When sugar started to arrive in Nagasaki by bulk during the Edo era, Japanese pâtissiers evolved bouncy and moist sweet of Nagasaki, known as “Castella”, through trials and errors.

Arrival of Castella

Castella was first introduced to Nagasaki by the Portuguese during the Azuchi Momoyama era (late 16th Century) under the rules of Nobunaga Oda and Hideyoshi Toyotomi. Trades between Portugal and Japan started about 460 years ago (1543) when the Portuguese sailors accidentally came ashore at Tanegashima Island (according to Japanese literatures). In 1549 (mid-16th Century), Francisco Xavier (from Spain, one of the founders of the Society of Jesus) visited Kagoshima, Japan, as a missionary. Western sweets are said to have arrived with him.
In July next year (1550), Xavier visited Hirado to meet explorer Vasco da Gama. Xavier brought various Western sweets and food like Boro (bolo; ball-shaped cookie), Konpeito (confetti), Castella, Aruheito (alfeloa; candy), Hiryozu (filhós; later became fried beancake called Ganmodoki), biscuit, bread, etc. together with Christianity. Their recipes are said to have been brought by Franciscan missionaries around the time. Unlike Castella, sweets like Konpeito, Aruheito, and Boro were brought to Japan in the baked form.

Origin of Castella

The word “Castella” derives from Castilla (Castile in Spanish), an ancient kingdom located in today’s northern and central Spain. According to one theory, “Castella” is originated in “Castilla”, the Portuguese name for the Kingdom of Castile, which turned into the name of the dessert.
However, there is no dessert in Portugal known as “Castilla” today. The dessert is said to have been named after its country of origin, Kingdom of Castile, which forms part of Spain today. The Kingdom of Castile as the origin of the sweet’s name is the most widely accepted theory. That said, Konpeito, Boro, and other Western sweets also came from the Kingdom of Castille, which may lead to an argument as to why only Castella is named after the kingdom.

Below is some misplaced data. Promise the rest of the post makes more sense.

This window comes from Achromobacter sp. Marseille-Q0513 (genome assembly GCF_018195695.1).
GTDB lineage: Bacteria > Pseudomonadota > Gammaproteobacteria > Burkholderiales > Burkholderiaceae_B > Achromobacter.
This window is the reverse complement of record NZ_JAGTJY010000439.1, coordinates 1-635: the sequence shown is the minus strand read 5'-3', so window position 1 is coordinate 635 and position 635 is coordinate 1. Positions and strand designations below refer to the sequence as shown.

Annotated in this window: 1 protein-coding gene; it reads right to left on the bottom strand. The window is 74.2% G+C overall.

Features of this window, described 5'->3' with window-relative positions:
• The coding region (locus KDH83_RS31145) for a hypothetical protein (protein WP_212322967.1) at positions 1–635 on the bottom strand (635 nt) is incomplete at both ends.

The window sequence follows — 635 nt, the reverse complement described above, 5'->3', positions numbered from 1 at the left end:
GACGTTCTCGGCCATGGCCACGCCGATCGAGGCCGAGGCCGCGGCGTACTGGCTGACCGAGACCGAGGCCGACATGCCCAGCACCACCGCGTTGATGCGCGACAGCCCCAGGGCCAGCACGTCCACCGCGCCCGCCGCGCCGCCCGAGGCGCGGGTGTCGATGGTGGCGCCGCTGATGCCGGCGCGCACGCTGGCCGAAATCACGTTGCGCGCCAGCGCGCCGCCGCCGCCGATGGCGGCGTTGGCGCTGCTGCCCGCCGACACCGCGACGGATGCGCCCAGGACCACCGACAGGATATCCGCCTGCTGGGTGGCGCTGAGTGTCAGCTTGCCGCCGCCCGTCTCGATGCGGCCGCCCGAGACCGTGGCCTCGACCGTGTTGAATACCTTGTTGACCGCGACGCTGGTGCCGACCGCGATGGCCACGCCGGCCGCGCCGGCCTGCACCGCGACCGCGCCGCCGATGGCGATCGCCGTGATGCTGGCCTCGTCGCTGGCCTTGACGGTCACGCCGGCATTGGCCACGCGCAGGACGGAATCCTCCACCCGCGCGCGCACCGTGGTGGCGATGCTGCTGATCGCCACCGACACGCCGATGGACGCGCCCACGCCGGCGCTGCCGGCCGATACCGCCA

At the same time, we should take note of the following alternative theories. One theory holds “Castillo” (castle in Spanish) as the origin of Castella, because of the shape of Castella looking like a European castle. Another theory points out to the whipped egg white, which looks like a tall castle when thoroughly whipped to bake Castella. There is also a claim that bakers used to call out “Castillo” when whipping egg white to make foam grow as tall as a castle, but none of these theories are grounded on a solid fact.
According to the theory, the thick foam of whipped egg white is called “Castillo”, the Portuguese for castle, because it looks like one when lifted with the whisk. “Castella” as a word does not exist in dictionaries of Portuguese, Spanish, Dutch, or English. According to the European history, Portugal initially formed part of the Kingdom of Castile but became independent in 1139 and turned into a kingdom with Lisbon as its capital in 1251. In late 15th Century, Portugal became a unified state.

Source: The Science of Castella, Akira Kariyazono